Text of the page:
Glossary Of Terms
A glossary of printing, graphic design and typographical terminology.
This a type of document folding method that uses a series of alternating folds to create multiple panels of similar size. The resulting sections
resemble the expandable part of an accordion.
The process of averaging between pixels of different colors. This results is a smoother, more blended transition between the edge of two areas
rather than a distinctly jagged appearance.
A clear, quick dying water-based coating that is used to protect a wide variety of printed pieces. It protects against fingerprints, it can
either have a high-gloss or matte surface finish.
The physical materials, including photos, images, text and other components of a printed piece. It also refers to the digital components need to
produce both a printed or electronic document.
Any part of a lower case letter which rises above the main body of the letter such as in "d", "b" and "h".
Printing the reverse side of a sheet already printed on one side.
In composition, starting a page or ending a paragraph with a single word, or widow.
The imaginary horizontal line upon which stand capitals, lower case letters, punctuation points, etc.
A picture made from a series of small dots that are called pixels. Bitmaps include images created with paint programs, images downloaded from a
digital camera, and images scanned into a program with a scanner.
A business or department within a printing company that does the cutting, folding, collating, drilling and other finishing operations used on
Bitmap vs. Vector
Bitmap: A dot matrix data file structure representing a rectangular grid of pixels, or points that are assigned individual colors to draw an
image. Bitmaps and raster graphics are resolution dependent. They cannot scale to another resolution with loss of apparent quality. Vector: A
vector is an image built from paths or strokes via control points. Vectors are not affected by size or resolution because all of the information
resides in the structure. The file only contains the data necessary to draw the image on the output device.
In offset and digital printing, a rubber-coated fabric clamped around a printing cylinder, to which the image is transferred from the plate and
from which it is transferred to the paper.
A printed image in which colors extend to the very edge of the sheet.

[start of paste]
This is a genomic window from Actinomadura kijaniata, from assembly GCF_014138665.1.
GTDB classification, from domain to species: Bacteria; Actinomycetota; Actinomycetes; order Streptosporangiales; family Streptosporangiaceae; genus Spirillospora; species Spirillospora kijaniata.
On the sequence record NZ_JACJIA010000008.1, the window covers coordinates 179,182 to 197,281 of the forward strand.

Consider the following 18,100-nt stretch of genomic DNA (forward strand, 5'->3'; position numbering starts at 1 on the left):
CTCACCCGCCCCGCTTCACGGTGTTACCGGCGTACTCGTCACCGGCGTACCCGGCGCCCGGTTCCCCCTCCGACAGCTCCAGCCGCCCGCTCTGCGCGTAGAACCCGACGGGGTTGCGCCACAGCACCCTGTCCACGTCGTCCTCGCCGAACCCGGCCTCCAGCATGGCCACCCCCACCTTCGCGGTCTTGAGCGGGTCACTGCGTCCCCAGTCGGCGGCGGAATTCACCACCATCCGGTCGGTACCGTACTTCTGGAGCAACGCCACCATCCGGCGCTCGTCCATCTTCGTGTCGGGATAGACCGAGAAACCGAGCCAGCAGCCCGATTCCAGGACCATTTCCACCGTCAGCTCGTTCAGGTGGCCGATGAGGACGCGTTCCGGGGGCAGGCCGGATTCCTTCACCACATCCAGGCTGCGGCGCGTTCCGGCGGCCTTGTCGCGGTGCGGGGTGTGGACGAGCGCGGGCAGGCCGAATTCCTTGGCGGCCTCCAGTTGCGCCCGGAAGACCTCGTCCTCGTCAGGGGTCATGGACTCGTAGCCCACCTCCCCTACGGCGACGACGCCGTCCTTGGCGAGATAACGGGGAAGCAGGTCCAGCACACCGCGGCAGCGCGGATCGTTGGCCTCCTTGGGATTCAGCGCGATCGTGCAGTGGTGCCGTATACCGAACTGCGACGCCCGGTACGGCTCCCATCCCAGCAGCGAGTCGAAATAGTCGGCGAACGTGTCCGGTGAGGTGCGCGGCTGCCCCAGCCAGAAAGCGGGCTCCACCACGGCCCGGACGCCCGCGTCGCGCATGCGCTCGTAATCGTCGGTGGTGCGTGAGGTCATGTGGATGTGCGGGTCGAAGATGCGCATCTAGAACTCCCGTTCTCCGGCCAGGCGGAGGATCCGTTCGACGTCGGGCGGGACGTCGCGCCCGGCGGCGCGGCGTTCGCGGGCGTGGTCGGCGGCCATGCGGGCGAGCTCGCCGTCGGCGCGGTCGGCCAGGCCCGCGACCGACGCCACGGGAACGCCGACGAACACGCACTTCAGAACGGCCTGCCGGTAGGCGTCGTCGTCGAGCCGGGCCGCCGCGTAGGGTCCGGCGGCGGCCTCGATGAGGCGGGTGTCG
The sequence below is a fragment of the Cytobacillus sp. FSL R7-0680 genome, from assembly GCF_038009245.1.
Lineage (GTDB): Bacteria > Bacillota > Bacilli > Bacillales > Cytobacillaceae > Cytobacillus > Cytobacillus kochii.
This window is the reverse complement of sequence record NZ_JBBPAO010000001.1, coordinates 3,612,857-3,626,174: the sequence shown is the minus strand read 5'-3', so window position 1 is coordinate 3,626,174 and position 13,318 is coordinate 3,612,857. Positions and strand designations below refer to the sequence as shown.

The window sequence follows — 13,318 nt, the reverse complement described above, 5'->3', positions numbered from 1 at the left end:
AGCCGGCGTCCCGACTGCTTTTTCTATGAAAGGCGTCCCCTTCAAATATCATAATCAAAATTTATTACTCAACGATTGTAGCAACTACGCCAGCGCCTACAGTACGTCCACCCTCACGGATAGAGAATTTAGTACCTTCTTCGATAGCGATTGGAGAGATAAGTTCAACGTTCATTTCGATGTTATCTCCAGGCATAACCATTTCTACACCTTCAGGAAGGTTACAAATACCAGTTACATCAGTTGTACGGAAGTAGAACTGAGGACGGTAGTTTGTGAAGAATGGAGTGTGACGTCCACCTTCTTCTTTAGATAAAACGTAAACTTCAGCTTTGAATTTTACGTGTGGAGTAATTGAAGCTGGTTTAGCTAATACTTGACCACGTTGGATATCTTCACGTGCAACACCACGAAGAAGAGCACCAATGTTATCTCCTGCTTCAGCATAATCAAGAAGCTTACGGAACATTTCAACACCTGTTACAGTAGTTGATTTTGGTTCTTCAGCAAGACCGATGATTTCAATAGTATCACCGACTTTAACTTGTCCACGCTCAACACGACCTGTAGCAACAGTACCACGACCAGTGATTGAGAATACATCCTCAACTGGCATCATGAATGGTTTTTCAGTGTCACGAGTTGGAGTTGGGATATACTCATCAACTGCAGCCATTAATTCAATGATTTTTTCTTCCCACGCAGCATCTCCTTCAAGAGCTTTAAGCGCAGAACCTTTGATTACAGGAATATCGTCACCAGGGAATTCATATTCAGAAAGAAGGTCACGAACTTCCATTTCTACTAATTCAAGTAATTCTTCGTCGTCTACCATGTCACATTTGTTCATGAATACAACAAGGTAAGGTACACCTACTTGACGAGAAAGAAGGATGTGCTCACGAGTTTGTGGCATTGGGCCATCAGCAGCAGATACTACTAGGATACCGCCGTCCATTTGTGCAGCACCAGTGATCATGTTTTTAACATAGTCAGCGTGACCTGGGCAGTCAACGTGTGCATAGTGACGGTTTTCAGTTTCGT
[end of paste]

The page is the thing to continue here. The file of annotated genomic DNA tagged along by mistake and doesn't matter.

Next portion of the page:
In typography, the main shank or portion of a letter character other than the ascenders and descenders.
A strong and durable grade of paper used for letterheads, forms, book pages, etc.
A boldface square or dot used before a sentence to emphasize its importance.
C1S and C2S
Acronyms for Coated One Side and Coated Two Sides paper stock. A cover stock with a glossy finish on one side and uncoated on the other, usually
between 8pt (.008") and 18pt (.018") in thickness.
Cast coated paper
A coated paper with a high-gloss enamel finish.
The two pages that face each other in the center of a book or publication.
In photography and platemaking, a term used to describe processing solutions.
Graphic images, designs, and artwork in digital form that can be used in a digital document.
Cyan, magenta, yellow and black, the ink colors used in four-color or process printing.
Any paper that has a mineral coating applied after the paper is made, giving the paper a smoother finish.
Where a metal or plastic wire is spiraled through holes punched along the side of a stack of paper. Commonly used for reports, proposals and
manuals. Documents bound with coil have the ability to lay flat and can rotate 360 degrees. Also called spiral binding.
In binding, the gathering of sheets and signatures into final page order. Collating can be done online by modern copiers and digital presses.
A color test strip that is printed on the waste portion of a press sheet. It helps a press operator to monitor and control the quality of the
printed material relative to ink density, registration and dot gain. It can also include a Star Target, which is designed to detect inking and
The entire range of hues possible to reproduce on a specific system, such as a computer screen, or four-color printing press.